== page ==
KYRA SUTTON | DATE 10/9/2015
While the media is abuzz with talk of the large Muslim populations in France, Germany, Holland and England, Islam and Italy are terms not often heard in tandem. Italy is, in fact, home to 1.5 million practicing Muslims—a figure that has grown rapidly within the last 10 to 15 years with new waves of immigration from countries such as Albania, Morocco, Egypt, Tunisia and Pakistan, among others. The country, however, contains a mere eight mosques on paper, only one of which holds official state recognition. Though freedom of religious practice without discrimination is enshrined within the Italian constitution, Islam is the second-most widely practiced religion in the country behind Catholicism and it has yet to receive formal recognition from the state. In 2008, a bill was introduced to block the construction of mosques in much of the country, meaning the millions of Muslims in Italy have had to find other spaces in which to gather and pray.
ABOVE and below, mosques inside warehouse spaces.
Italian photographer Nicoló Degiorgis' project explores those spaces, homing in on the artist's native Northeast Italy, where the xenophobic Lega Nord party dominates local government. Sorted according to building type—with sections divided by "warehouse," "shop," "supermarket," "apartment," "stadium," "gym," "garage" and "disco"—the photographs of these mosques' exteriors are in black-and-white, free of people and taken diagonally or head on, with the emphasis on the industrial feel of the buildings and their harsh, straight angles; not a dome or minaret is in sight. If you're not paying close attention, it's possible to miss the book's main feature: the photos within the gatefolds, hidden (as in the book's title) beneath these stark, documentary-style images.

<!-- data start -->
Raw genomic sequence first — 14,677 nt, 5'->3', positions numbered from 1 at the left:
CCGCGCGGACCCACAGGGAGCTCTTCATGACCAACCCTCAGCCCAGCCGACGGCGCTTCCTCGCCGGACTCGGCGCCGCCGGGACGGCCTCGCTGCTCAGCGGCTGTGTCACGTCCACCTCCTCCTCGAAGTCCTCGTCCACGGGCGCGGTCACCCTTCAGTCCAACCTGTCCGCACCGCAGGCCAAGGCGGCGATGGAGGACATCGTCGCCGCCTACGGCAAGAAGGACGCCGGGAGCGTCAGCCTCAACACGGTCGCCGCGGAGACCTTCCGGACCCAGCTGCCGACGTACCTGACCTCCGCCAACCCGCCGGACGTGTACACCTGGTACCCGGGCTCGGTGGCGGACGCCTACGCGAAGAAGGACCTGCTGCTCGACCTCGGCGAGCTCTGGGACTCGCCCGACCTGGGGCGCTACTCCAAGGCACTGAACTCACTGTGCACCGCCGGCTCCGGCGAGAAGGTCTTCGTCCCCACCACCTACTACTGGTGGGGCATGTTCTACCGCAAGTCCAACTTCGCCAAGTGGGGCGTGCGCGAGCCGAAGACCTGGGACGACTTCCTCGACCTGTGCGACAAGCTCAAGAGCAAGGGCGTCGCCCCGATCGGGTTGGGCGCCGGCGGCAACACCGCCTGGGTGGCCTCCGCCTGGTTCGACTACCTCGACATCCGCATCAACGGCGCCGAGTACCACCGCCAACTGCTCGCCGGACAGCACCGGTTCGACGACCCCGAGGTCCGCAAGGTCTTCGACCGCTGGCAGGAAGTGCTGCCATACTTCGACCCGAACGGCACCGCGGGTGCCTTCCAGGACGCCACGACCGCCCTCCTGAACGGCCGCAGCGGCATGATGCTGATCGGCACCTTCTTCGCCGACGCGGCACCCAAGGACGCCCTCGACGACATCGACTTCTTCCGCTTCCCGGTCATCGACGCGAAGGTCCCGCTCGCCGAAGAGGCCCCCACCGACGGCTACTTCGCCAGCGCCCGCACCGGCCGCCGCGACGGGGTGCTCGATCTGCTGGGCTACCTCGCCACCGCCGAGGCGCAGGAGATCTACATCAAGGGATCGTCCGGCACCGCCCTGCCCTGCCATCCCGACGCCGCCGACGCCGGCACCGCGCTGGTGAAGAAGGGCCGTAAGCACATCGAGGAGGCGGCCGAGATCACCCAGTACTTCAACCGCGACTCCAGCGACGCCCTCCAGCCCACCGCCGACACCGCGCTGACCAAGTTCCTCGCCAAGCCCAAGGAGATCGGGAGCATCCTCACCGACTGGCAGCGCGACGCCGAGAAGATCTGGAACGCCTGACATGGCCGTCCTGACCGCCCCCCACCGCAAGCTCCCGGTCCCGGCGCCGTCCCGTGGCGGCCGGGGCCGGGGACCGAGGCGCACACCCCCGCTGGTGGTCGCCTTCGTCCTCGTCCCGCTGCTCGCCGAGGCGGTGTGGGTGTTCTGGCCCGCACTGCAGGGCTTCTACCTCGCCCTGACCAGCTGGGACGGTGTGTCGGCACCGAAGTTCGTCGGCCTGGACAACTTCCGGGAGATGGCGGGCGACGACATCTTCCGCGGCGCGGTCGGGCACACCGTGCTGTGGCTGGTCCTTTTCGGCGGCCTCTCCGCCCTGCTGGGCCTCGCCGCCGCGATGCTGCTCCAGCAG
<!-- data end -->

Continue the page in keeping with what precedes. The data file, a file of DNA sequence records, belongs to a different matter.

The pages open up into two-page full bleed spreads of the prayer spaces; the warehouses and garages appear suddenly expansive and colorful: intricate rugs line floors, with shoes piled up beside them to be retrieved after prayer, and rooms are filled with stacks of Qurans, flat screen TVs and speaker systems. In some of these images we see masses of bodies huddled together in prayer, while others are unpopulated, a lone potted plant the only indicator of a religious community.
Admittedly, this format—outdoor, black-and-white photos outside the gatefolds and indoor, color photos within them—has the potential for heavy-handedness, but the dichotomy works. It feels neither trite nor obvious. Perhaps this is because some of the "interiors" are, in fact, outdoors—in apartment building courtyards or spaces beside warehouses. In a particularly moving image, Degiorgis captures a community mid-prayer as seen through the windows: this is the Islam that is obfuscated, but still visible—if you look for it—to an Italian passerby.
This point-of-view is Hidden Islam's